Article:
September sees the special once-yearly opening of Heian-jingu Shrine’s beautiful Shinen Garden and the To-ji Temple Homotsukan treasure house Autumn Special Opening.
Rice paddies outside Kyoto in September © Jeffrey Friedl
1 September 2019
Event: To-ji Temple Flea Market
Location: To-ji Temple
If you can’t be in town for Kyoto’s two famous flea markets (Kobo-san Market and Tenjin-san Market), this is a good choice. Like the Kobo-san Market, it’s held on the grounds of To-ji Temple. You’ll usually find a good selection of antiques at this market.
1-16 September 2019
Event: Feature Exhibition in Celebration of ICOM Kyoto 2019
Masterworks of the Kyoto National Museum: Temple and Shrine Treasures
Location: Kyoto National Museum Heisei Chishinkan Wing (The Collections Galleries)
Time: 9:30am-5:00pm (enter by 4:30pm), Fridays, Saturdays (expect September 7) 9:30am-9:00pm (enter by 8:30pm)
Closed: Mondays (The museum will be opened on Monday September 2 and Monday September 16 (national holiday), 2019.)
This “sampler” show at the National Museum is a great way to see some of the masterworks from Japan’s religious traditions. With works from all major mediums, this show is a great way to become familiar with Japan’s rich and deep artistic traditions.
1-29 September 2019
Event: This is Japan In Kyoto – From The Tokyo Fuji Art Museum Collection
Location: The Museum of Kyoto, fourth floor
Time: 10:00am-6:00pm (enter by 5:30pm, Open until 7:30pm on Fridays)
Another “sampler” show, this time held at the Museum of Kyoto, which is on Sanjo Street downtown. With works from various periods and media, this is good introduction to Japanese art.
1-30 September 2019
Event: Kamogawa Nouryouyuka restaurants
Location: West side of Kamogawa (Kamo river), between Nijo-dori and Gojo-dori
Time: Lunch and dinner
Price: varies by restaurant
Dining al fresco by the Kamo-river on a yuka (dining platform) is a great way to beat the heat of Kyoto’s zansho (Indian Summer). You’ll see the platforms extending from almost every restaurant on the west bank of the Kamo-gawa River between Nijo and Oike streets. One way to choose a good restaurant is to walk along the river and then head “inland” to find the entrance to the restaurant in question.
7-29 September 2019
This subtemple at Daitoku-ji Temple is a magical enclosed world. It’s a must-see for fans of Zen gardens. You can pair it with a trip to some of the other subtemples in the complex, like Koto-in or the eponymous Daitoku-ji.
15 September 2019
Chion-ji Temple hosts a fabulous handicraft market on the 15th of every month. It’s a great place to pick up unique, locally made souvenirs during your travels to Kyoto. It’s also good chance to see Japan’s alternative community and local expats.
Heian Jingu Shrine park
19 September 2019
While Heian-jingu Shrine is one of Kyoto’s most iconic and popular sights, few people take the time or spend the money to enter the gardens, which are located behind the main hall. This event is a great chance to enter the gardens for free and to enjoy one of Kyoto’s most spacious stroll gardens.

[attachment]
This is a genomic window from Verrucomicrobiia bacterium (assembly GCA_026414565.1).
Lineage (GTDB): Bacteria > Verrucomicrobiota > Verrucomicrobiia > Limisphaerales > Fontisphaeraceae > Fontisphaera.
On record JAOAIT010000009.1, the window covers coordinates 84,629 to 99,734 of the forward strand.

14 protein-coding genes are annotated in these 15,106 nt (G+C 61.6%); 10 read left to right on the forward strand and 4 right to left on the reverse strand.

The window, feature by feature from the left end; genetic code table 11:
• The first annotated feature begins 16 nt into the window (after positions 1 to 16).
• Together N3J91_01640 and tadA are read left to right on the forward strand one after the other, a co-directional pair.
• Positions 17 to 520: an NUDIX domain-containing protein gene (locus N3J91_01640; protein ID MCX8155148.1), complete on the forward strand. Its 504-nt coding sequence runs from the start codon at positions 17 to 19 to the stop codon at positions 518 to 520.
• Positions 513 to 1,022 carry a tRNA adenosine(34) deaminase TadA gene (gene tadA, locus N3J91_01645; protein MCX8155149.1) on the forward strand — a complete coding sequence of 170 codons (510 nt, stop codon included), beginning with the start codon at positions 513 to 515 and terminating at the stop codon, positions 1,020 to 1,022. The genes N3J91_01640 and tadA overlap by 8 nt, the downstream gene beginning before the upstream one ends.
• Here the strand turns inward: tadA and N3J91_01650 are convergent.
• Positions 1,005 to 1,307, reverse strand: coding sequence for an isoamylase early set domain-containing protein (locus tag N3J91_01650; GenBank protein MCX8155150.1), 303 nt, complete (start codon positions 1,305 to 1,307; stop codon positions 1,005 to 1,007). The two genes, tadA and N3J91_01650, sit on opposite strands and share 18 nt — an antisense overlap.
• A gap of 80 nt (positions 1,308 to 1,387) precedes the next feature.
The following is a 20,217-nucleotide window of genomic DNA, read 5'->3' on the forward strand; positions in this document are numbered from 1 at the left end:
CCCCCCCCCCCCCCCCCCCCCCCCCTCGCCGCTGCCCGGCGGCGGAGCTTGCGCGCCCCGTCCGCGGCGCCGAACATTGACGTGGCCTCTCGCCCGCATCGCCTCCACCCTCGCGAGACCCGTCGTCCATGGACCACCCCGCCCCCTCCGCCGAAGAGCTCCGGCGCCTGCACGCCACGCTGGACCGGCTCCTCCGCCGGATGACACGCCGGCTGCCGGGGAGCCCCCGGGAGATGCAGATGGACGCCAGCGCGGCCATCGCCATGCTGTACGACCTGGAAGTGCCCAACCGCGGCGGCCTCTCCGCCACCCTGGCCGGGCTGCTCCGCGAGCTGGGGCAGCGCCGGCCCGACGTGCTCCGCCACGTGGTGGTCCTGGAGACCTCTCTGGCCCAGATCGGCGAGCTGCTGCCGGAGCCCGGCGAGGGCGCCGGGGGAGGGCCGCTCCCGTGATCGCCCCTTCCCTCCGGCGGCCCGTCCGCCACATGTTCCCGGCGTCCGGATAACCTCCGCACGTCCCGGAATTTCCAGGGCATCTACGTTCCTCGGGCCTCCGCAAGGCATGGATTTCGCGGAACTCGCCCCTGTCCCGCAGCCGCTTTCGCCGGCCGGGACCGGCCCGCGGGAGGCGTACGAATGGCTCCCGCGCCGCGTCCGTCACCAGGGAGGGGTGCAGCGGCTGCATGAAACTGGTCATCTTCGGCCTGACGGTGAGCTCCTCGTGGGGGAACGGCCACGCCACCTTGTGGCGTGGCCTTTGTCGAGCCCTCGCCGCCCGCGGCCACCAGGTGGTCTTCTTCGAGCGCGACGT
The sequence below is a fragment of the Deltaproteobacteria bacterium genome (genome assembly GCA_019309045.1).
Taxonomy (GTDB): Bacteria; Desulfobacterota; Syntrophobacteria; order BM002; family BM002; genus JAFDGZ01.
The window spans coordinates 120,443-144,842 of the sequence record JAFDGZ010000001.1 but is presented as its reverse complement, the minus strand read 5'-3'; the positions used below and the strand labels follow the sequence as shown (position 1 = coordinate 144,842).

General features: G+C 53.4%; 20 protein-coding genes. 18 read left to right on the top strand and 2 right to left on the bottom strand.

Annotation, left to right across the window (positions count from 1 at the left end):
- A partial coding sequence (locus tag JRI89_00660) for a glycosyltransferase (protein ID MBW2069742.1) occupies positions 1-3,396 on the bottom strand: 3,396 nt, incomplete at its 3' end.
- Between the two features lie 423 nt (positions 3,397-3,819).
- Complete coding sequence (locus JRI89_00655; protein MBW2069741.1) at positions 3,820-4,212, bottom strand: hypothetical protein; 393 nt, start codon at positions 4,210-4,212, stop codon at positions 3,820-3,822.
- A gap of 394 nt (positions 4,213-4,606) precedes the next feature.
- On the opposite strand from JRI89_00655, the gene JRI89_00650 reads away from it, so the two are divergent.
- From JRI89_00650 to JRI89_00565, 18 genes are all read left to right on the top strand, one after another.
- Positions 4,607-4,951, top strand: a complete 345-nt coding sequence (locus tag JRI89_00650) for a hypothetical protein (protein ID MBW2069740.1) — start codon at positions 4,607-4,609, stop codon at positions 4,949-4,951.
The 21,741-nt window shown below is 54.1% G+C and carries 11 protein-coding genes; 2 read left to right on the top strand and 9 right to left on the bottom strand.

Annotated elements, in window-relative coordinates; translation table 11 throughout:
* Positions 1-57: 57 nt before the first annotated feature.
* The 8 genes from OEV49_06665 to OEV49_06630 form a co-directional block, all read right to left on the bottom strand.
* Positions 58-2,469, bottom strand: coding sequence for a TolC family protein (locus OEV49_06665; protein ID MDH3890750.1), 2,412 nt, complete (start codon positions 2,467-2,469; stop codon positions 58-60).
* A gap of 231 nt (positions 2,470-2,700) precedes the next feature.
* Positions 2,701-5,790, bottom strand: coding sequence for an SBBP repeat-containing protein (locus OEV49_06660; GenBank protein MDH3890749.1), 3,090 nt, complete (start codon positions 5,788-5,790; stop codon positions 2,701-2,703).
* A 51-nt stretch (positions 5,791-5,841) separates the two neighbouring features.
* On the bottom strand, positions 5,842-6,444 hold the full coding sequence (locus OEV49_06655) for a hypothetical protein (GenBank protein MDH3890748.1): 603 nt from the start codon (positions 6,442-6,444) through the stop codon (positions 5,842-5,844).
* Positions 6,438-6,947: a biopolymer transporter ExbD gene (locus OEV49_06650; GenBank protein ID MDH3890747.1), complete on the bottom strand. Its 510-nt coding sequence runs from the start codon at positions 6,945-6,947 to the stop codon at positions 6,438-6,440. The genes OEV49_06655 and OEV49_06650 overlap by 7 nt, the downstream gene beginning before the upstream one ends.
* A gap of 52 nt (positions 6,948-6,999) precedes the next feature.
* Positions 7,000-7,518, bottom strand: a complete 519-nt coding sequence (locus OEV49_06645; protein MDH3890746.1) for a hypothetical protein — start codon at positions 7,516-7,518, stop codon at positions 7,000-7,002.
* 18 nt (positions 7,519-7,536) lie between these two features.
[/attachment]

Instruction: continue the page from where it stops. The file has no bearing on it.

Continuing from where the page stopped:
20-30 September 2019
Event: To-ji Temple Homotsukan treasure house Autumn Special Opening
Location: To-ji Temple
Time: 9:00am-5:00pm (enter by 4:30pm)
To-ji Temple, in southern Kyoto, opens its Hokotsukan treasure house to the public from 20 September all the way until 25 November. For those with an interest in Japanese Buddhism, particularly Shingon (esoteric) Buddhism, this is sure to be a fascinating experience.
21 September 2019
Event: Kobo-san Market
Location: To-ji Temple
Named for Japan’s most revered Buddhist Saint, Kobo Daishi, this market is one of the two best markets in town (the other being the Tenjin-san Market, held on the 25th). You’ll find all manner of goods on sale here including used kimono, antiques, ceramics, food, bric-a-brac, old postcards and books, and assorted Japanalia. In addition to being a great market, this is also a chance to see Kyoto’s foreign community, which turns out in full, along with hoards of locals.
25 September 2019
Event: Tenjin-san Market
Location: Kitano Tenmangu
Like the Kobo-san market (see previous), this is one of the two best markets in town. It’s named for Sugawara no Michizane, a 9th century poet and scholar who is the patron saint of academic pursuits in Japan. Known colloquially as Tenjin-san, the market is a great excuse to visit this shrine and see people, especially school children, rubbing the two stone bulls in front of the main hall of the shrine (doing so is said to make one more intelligent). Like the Kobo-san market, this is a great chance to buy used kimono, ceramics, antiques and bric-a-brac, along with food and drink. You’ll also rub shoulders with an interesting assortment of expats and locals.
Kyoto Vacation Checklist
- For all the essentials in a brief overview, see my First Time In Kyoto guide
- Check Kyoto accommodation availability on Booking.com - usually you can reserve a room with no upfront payment. Pay when you check out. Free cancellations too.
- Need tips on where to stay? See my one page guide Where To Stay In Kyoto
- See my comprehensive Packing List For Japan
- Buy a data-only SIM card online for collection when you arrive at Kansai International Airport (for Osaka and Kyoto) or Tokyo's Narita Airport. Or rent an unlimited data pocket wifi router.
- Compare Japan flight prices and timings to find the best deals
- If you're visiting more than one city, save a ton of money with a Japan Rail Pass - here's my explanation of why it's worth it
- A prepaid Icoca card makes travelling around Kyoto easy - here's how.
- Get travel insurance for Japan - we recommend World Nomads (and here's why)